This last week has feel more like normality – I am now, finally, feeling more like my old self which is such a relief as I’d begun to feel that I’d never regain my former energy. The Creative Writing sessions all went well and were, as ever, highly enjoyable, though attendance was hit by folks not wanting to battle through Storm Graham on Tuesday afternoon to get to college. Quite right, too.

On Wednesday, my writing buddy Mhairi spent the day with me – we are treasuring our time together, given that she is on the brink of moving to Lincolnshire, instead of just 20 minutes down the road… As ever, lots of talk and mutual advice about writing – I’m delighted that her sales have taken off and as ever, I find her help invaluable. My lesson with Tim on Thursday was a break from preparing for his exam and instead, we worked on the lyrics to his latest song composition, which is amazing.

This weekend, we’ve had the grandchildren to stay, which means that the weather on Saturday was atrocious. Throughout this winter, whenever they’ve come to stay – that’s when the wind and rain has struck. So Oscar and I tucked into a fabulous 3-D sticker book together, while Frances was working on a painting project for homework. I played the Frozen in Time audiobook while we were working. In the mornings, Oscar started the day by reading extracts from the seventh book in Lemony Snickett’s A Series of Unfortunate Events, which he is loving – it’s a real treat listening to him read so fluently. Last night, we went to our favourite Chinese restaurant with my sister to celebrate the start of her new job next year.

Last week I read:
Castaway Planet – Book 4 of the Boundary series by Eric Flint and Ryk E. Spoor
Lost in the dark, half a year into their journey to the colony world of Tantalus, Sakura Kimei, her family, and her best friend, the alien “Bemmie” nicknamed Whips, are torn from the safety of their colony ship. In a crippled lifeboat, they had one chance to find a habitable world. But even then, they would find that their apparent salvation was a world of a thousand secrets.
I thoroughly enjoyed this futuristic take on Swiss Family Robinson – a real page-turning adventure that gripped me throughout and the added pleasure is the knowledge that I’ve now discovered another cracking sci fi space opera series.

 

The Midnight Queen – Book 1 of the Noctis Magicae series by Sylvia Hunter
In the hallowed halls of Oxford’s Merlin College, the most talented – and highest born – sons of the kingdom are taught the intricacies of magickal theory. But what dazzles can also destroy, as Gray Marshall is about to discover . . .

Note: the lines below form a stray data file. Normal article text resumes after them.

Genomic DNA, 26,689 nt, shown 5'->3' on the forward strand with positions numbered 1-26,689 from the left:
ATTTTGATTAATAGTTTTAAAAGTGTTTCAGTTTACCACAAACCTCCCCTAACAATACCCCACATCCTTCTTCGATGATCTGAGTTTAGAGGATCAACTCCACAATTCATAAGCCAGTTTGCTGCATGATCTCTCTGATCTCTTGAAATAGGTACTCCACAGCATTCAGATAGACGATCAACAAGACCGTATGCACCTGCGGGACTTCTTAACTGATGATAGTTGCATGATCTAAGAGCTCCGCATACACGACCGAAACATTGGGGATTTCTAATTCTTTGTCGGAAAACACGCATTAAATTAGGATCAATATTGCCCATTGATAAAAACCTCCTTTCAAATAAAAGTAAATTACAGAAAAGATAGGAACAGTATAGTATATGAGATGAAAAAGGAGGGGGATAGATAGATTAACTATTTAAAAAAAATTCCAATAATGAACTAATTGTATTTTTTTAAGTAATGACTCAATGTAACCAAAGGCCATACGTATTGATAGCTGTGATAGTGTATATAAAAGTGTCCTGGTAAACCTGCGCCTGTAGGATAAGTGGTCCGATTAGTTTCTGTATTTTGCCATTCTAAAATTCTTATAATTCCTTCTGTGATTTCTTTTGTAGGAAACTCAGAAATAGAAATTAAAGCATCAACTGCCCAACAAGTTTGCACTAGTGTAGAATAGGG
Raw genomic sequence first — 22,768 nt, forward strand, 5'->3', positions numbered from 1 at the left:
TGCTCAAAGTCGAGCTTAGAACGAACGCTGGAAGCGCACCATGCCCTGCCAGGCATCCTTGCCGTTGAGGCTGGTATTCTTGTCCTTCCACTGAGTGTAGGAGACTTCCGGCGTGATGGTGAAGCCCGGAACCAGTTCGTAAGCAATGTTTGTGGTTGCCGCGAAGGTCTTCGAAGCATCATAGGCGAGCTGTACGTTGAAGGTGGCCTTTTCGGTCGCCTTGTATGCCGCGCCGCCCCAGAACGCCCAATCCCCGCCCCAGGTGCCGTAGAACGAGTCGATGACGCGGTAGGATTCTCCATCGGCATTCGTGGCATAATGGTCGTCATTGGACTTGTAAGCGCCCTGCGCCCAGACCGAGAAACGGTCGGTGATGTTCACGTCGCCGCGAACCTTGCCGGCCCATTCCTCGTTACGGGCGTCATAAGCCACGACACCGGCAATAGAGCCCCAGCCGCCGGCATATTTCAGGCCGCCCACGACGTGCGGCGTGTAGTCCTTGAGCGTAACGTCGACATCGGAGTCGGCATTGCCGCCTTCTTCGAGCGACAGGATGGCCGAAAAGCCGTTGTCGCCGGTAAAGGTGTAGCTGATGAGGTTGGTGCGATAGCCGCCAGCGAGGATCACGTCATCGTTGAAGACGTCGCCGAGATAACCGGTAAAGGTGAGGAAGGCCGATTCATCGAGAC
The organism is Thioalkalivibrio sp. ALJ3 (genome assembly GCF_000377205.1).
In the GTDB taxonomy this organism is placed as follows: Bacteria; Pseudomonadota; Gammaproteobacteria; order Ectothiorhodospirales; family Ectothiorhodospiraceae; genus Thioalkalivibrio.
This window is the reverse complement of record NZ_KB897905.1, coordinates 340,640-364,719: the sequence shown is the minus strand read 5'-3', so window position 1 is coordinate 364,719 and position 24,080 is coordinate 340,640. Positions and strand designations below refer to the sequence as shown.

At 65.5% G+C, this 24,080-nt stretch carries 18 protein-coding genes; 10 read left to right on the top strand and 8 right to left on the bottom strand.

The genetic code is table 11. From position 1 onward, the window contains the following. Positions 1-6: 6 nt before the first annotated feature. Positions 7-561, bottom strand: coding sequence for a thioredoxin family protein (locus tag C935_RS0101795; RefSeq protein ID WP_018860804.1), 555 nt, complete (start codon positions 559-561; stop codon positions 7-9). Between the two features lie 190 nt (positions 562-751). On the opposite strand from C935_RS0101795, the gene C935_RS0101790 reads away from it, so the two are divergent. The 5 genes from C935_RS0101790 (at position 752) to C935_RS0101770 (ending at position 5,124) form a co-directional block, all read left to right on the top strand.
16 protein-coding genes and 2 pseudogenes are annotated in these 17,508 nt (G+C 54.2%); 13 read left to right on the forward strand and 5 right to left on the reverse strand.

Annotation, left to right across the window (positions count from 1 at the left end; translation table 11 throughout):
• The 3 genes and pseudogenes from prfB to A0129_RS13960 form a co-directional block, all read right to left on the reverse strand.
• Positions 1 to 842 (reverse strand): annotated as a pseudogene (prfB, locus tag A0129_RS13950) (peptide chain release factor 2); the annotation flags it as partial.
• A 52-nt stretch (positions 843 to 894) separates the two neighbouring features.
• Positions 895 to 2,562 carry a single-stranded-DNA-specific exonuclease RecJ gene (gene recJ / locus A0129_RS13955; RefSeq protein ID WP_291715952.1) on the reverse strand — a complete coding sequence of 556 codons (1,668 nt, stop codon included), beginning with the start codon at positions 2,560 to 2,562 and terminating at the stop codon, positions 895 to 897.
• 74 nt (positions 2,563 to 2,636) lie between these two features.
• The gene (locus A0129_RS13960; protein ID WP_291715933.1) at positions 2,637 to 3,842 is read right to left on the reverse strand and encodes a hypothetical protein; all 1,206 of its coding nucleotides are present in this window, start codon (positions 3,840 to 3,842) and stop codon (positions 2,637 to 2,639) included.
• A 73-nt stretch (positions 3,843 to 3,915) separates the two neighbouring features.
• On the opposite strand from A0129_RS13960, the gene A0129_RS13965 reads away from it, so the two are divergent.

Gray’s Britain is a fragmented kingdom of many tongues, many gods and many magicks. But all that concerns Gray right now is returning as soon as possible to his studies and setting right the nightmare that has seen him disgraced and banished to his tutor’s home – without a trace of his powers. And it is there, toiling away on a summer afternoon, that he meets the professor’s daughter.
It’s been a wonderful reading week – two cracking reads from authors I hadn’t previously known. I absolutely loved this one – the strong characterisation, tense situation and I was also invested in the romance that bubbled away in the background. I also liked the alternate history where Christianity hadn’t taken hold. Review in due course.

My posts last week:

Sunday Post – 10th March 2019

Review of Kingdom of Copper – Book 2 of the Daevabad Trilogy by S.A. Chakraborty

Review of Survivor in Death – Book 20 of the In Death series by R.D. Robb

Friday Face-Off featuring World’s End – Book 1 of the Age of Misrule series by Mark Chadbourn

Review of Dreamer’s Pool – Book 1 of Blackthorn and Grim series by Juliet Marillier

Interesting/outstanding blogs and articles that have caught my attention during the last week, in no particular order:

12 Things You Have To Give Up to Be a Successful Writer https://writerunboxed.com/2019/03/16/12-things-you-have-to-give-up-to-be-a-successful-writer/ I love the series of articles written by Bill Ferris – funny and all too near the knuckle…

#writer, your body does not define your #writing voice: a response to the #YA #cancelculture among #readers and #authors https://jeanleesworld.com/2019/03/14/writer-your-body-does-not-define-your-writing-voice-a-response-to-the-ya-cancelculture-among-readers-and-authors/ Jean Lee raises the issues around this current controversary that is causing major concern, given where it is going.

NINTH STEP STATION – Episode 10: The Foreign Mischief by Malka Older & Series Wrap-up http://booksbonesbuffy.com/2019/03/13/ninth-step-station-episode-10-the-foreign-mischief-by-malka-older-and-series-wrapup/ I generally don’t include reviews in this round-up – so why this one? Because this excellent article is the last in a series following this different way of accessing fiction.

Café del Pintor~ https://cindyknoke.com/2019/03/13/cafe-de-pintor/ Just check out this amazing artwork…

Finding Time for Important Things http://melfka.com/archives/3521 This lovely, well-written article happened to come along at a crucial time for me. I found its message enormously comforting. Thank you Joanna😊

Many thanks for taking the time to comment, like and visit my blog – I still trying to catch up – thank you for your patience. In the meantime, have a wonderful week!